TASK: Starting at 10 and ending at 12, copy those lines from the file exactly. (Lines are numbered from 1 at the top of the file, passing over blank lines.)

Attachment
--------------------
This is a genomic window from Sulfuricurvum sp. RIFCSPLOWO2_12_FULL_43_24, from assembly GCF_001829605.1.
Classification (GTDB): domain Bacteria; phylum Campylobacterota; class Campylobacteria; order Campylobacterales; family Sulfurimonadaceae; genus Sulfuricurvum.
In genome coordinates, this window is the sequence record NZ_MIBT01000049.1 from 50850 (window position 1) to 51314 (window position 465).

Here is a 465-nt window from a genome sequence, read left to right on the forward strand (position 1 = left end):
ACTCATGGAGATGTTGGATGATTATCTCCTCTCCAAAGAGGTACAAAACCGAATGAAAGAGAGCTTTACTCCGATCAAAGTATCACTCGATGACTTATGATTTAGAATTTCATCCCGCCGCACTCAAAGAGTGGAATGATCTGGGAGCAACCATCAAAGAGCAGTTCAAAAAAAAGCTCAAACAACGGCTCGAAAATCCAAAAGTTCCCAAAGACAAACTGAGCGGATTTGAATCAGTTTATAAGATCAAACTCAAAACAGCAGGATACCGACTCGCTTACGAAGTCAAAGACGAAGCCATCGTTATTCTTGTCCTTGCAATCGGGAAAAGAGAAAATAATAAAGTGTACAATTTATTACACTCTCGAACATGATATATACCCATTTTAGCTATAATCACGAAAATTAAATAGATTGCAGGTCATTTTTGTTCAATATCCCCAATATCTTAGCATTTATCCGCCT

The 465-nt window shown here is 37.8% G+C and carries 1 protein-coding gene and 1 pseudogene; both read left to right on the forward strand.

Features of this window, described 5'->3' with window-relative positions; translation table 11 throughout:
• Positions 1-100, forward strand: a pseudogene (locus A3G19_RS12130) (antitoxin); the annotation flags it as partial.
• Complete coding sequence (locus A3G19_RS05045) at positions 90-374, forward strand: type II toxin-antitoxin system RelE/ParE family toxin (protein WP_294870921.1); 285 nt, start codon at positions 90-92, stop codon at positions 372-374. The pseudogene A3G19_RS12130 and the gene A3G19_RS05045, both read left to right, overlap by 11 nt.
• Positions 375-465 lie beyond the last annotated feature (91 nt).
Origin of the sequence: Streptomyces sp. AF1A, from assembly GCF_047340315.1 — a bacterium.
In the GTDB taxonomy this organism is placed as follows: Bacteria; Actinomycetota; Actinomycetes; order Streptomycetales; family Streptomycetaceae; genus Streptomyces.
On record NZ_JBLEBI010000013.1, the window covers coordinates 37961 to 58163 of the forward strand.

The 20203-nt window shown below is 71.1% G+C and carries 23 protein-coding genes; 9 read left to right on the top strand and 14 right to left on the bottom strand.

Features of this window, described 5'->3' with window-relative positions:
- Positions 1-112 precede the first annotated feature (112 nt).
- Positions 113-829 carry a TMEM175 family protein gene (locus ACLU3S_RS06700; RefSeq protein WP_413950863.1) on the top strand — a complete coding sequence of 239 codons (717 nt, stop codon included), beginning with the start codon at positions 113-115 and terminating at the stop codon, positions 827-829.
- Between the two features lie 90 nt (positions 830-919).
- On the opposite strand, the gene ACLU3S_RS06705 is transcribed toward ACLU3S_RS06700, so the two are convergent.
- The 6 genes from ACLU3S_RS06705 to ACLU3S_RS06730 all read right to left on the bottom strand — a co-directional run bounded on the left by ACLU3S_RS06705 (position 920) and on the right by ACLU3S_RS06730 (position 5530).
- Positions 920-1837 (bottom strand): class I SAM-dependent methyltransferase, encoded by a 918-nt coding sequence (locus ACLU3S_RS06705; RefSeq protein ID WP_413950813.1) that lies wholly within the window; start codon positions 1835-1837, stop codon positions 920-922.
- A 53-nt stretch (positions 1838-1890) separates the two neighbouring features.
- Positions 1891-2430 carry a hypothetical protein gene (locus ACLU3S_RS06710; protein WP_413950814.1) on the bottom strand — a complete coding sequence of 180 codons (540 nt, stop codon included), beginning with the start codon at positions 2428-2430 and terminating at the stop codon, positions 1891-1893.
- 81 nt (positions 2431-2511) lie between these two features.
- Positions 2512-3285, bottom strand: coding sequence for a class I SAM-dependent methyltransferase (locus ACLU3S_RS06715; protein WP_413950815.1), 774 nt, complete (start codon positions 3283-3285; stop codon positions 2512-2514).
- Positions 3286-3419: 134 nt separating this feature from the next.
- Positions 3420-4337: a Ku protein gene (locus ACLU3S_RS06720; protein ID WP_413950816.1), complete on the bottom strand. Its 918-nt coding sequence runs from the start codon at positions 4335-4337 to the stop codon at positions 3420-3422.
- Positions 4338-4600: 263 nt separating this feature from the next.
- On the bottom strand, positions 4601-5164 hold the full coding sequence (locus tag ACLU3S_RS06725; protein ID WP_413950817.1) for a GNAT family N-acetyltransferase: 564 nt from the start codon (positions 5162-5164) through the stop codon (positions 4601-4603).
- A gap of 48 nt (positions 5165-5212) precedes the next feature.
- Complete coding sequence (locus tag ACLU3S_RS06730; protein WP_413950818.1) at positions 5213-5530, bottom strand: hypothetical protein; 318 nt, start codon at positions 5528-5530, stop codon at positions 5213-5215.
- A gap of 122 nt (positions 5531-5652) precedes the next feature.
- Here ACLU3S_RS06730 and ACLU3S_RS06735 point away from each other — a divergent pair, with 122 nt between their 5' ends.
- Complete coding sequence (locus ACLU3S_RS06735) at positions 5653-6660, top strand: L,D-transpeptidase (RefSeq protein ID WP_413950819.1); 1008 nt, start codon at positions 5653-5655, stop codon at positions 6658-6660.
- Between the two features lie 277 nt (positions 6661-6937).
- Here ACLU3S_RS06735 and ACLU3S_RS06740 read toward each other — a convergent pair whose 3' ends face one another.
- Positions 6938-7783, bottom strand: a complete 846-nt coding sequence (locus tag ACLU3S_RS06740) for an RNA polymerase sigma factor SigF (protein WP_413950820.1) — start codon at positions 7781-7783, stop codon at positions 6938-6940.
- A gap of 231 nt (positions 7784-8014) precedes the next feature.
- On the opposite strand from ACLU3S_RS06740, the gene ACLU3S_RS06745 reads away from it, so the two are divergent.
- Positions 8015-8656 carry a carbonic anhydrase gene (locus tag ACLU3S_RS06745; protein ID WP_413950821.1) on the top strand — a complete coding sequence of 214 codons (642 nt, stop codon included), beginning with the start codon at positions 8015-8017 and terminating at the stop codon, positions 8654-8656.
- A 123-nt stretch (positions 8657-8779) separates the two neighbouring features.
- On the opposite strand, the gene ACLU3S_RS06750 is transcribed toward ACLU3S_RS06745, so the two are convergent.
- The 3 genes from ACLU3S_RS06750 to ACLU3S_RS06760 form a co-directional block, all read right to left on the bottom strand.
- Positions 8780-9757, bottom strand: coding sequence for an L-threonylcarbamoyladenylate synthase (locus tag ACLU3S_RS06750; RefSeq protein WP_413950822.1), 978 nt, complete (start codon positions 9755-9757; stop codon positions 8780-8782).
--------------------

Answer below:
• Positions 375-465 lie beyond the last annotated feature (91 nt).
Origin of the sequence: Streptomyces sp. AF1A, from assembly GCF_047340315.1 — a bacterium.
In the GTDB taxonomy this organism is placed as follows: Bacteria; Actinomycetota; Actinomycetes; order Streptomycetales; family Streptomycetaceae; genus Streptomyces.